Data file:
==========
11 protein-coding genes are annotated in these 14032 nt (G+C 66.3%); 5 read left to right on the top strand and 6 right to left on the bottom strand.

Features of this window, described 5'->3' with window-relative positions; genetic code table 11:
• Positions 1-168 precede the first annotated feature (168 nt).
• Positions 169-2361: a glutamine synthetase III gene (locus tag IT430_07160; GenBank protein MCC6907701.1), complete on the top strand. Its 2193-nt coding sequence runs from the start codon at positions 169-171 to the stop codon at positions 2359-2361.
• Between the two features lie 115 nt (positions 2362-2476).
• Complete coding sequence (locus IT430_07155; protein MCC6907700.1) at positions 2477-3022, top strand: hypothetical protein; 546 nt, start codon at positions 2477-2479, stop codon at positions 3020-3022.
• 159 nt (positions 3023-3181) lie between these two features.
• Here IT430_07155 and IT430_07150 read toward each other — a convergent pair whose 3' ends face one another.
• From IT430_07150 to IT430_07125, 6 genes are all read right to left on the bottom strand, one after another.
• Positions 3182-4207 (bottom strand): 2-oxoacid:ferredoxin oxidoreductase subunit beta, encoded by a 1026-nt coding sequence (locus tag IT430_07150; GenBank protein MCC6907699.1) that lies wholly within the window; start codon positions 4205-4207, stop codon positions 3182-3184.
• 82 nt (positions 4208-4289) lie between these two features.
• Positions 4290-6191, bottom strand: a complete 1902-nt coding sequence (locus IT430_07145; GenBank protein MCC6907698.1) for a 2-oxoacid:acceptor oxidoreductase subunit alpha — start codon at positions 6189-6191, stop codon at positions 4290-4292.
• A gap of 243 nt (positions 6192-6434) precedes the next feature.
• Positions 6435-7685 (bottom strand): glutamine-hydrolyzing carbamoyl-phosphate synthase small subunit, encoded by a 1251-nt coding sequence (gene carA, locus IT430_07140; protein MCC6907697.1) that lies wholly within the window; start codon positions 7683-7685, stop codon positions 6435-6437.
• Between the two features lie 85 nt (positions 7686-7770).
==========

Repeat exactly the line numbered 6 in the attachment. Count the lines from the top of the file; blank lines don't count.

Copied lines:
• Complete coding sequence (locus IT430_07155; protein MCC6907700.1) at positions 2477-3022, top strand: hypothetical protein; 546 nt, start codon at positions 2477-2479, stop codon at positions 3020-3022.